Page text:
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Stem Cell Exhaustion

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As we age, our stem cells eventually lose their ability to divide. Furthermore, we are unable to replace the stem cells that have migrated, differentiated, or died. As a result, we show outward symbols of aging, such as grey hair.

While the decrease in the renewal of stem cells certainly leads to age-related disorders, it is clear that this “stem cell exhaustion” is really a consequence of DNA damage, deregulated nutrient sensing, senescence, and other processes already mentioned—in other words, it might be argued that it is not a “true” hallmark. Nevertheless, because of their unique role in determining cell fate in a tissue-specific way, stem cells can reveal ways that tissues interact during the aging of a complex organism and possibly redirect the fate of aging tissues upon transplantation.

Aged Stem Cell
(Click image to enlarge.)

Hallmarks of aging affect aging stem cells. Adapted from Oh J, Lee YD, Wagers AJ. Stem cell aging: mechanisms, regulators and therapeutic opportunities. Nat Med. 2014 Aug;20(8):870-80.

Recent studies have asked how environmental, genetic and microenvironmental factors all work together to affect stem cell fate. “Youthful” signals (like microRNAs) can apparently be delivered to aging stem cells via extracellular vesicles — could these vesicles serve as anti-aging therapeutics?

It’s also clear that diet and metabolic signaling also affects stem cells, as do signals from the microbiome. The discovery of Toll-like receptors on intestinal stem cells points to a paradigm in which our aging is determined not only by what we eat and breathe, but also the bacteria we carry.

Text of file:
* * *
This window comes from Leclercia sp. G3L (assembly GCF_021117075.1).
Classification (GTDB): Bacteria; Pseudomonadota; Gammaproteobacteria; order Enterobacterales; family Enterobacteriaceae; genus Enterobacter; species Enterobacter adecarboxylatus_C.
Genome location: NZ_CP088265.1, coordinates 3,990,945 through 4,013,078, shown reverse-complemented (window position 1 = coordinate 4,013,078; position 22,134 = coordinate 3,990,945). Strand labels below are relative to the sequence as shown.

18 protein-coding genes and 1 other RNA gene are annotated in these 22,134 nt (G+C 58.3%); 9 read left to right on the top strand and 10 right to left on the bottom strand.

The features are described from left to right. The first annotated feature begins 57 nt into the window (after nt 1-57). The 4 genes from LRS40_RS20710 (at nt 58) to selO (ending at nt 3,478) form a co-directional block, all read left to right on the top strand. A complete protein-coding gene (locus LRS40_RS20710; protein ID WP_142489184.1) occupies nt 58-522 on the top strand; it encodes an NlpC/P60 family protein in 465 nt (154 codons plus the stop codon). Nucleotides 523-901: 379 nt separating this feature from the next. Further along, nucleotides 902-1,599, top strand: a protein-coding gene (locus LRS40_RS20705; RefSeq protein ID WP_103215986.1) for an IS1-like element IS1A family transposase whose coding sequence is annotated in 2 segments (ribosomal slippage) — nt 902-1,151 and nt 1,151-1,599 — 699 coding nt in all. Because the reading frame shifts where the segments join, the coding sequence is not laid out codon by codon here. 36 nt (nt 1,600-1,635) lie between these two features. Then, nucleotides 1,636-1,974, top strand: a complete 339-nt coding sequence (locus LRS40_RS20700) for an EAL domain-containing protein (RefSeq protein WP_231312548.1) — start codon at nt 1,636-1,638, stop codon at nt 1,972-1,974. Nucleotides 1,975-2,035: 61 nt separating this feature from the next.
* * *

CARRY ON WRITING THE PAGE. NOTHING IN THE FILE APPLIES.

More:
Did you know?
Grey hair are the result of depletion of stem cells in the hair follicles. Interestingly, it has been found that the loss of melanocyte stem cells from hair follicles also results from stress.

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Merck:/Freestyle/BI-Bioscience/LP-Hallmarks-of-Aging/stem-cell-exhaustion-simplicon-kit.jpgAdvantages of the Simplicon® RNA Reprogramming Kit:
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Merck:/Freestyle/BI-Bioscience/LP-Hallmarks-of-Aging/stem-cell-exhaustion-pluristem-bottle.jpgMilliporeSigma’s PluriSTEM® Human ES/iPS Medium is a specially formulated to maintains human pluripotent stem cells in feeder-free and serum-free conditions with less frequent feeding and cell culture time. The proprietary formulation uses Activin-A, TGFβ1 and b-FGF to promote stem cell self-renewal and potent small molecule combinations to inhibit unwanted spontaneous differentiation along with Human Serum Albumin (HSA) to aid in overall colony morphology.

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Suggested feeding regiment with Pluristem™ Human ES/iPS Medium

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Featured Solution: ReNcell® Human Neural Stem Cells
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ReNcell® VM and ReNcell® CX Cell Lines
ReNcell® VM and ReNcell® CX are two well-established neural stem cell lines derived from developing human brains. ReNcell® VM and CX cells are generated from the ventral mesencephalon (VM) and cortical (CX) regions of the brain, respectively, and transduced with the myc transcription factor. Both cell lines offer phenotype and genotype stability, in addition to the multipotential neuronal differentiation capacity, over long-term culture.
Breakthrough studies have recently rejected the longstanding belief that neuronal tissue is incapable of regeneration. Successful engraftment of NSCs following implantation into the brain of rodent models has demonstrated the potential of this cell type in the development of regenerative therapeutic strategies. However, neural stem cells have historically proven to be difficult to isolate and culture in vitro for an extended period of time. MilliporeSigma offers novel, ready-to-use, neural progenitor cells isolated from both human and rodent model systems, including serum-free cell culture expansion media, and kits for differentiation and characterization. ReNcell® immortalized human neural stem cells can readily differentiate into neurons and glial cells.

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Hallmarks of Aging

Find out how aging may play a role in your research. Learn more!

Visit Hallmarks of Aging Home Page.